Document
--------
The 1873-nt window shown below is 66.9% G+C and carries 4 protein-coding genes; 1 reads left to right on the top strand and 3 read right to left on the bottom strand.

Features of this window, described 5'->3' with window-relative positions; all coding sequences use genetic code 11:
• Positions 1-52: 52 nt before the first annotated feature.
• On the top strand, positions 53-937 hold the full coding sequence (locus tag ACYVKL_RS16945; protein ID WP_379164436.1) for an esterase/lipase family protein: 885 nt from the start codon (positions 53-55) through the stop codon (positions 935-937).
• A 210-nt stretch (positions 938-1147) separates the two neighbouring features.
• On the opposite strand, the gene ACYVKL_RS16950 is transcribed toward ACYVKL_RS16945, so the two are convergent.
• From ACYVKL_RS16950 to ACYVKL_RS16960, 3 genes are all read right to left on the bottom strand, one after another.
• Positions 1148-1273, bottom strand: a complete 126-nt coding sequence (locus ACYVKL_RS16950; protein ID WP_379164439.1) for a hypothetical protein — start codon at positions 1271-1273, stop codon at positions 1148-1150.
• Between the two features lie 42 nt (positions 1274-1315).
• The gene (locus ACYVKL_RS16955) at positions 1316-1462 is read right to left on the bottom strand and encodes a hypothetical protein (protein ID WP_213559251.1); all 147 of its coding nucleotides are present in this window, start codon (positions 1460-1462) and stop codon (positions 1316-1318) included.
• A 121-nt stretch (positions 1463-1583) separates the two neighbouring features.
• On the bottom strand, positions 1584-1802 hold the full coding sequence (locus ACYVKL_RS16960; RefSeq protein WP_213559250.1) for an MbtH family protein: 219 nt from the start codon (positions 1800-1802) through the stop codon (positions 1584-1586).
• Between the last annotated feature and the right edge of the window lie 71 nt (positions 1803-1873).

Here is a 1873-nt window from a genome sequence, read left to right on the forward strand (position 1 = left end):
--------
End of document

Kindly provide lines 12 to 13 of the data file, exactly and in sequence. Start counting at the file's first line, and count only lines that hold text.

• On the bottom strand, positions 1584-1802 hold the full coding sequence (locus ACYVKL_RS16960; RefSeq protein WP_213559250.1) for an MbtH family protein: 219 nt from the start codon (positions 1800-1802) through the stop codon (positions 1584-1586).
• Between the last annotated feature and the right edge of the window lie 71 nt (positions 1803-1873).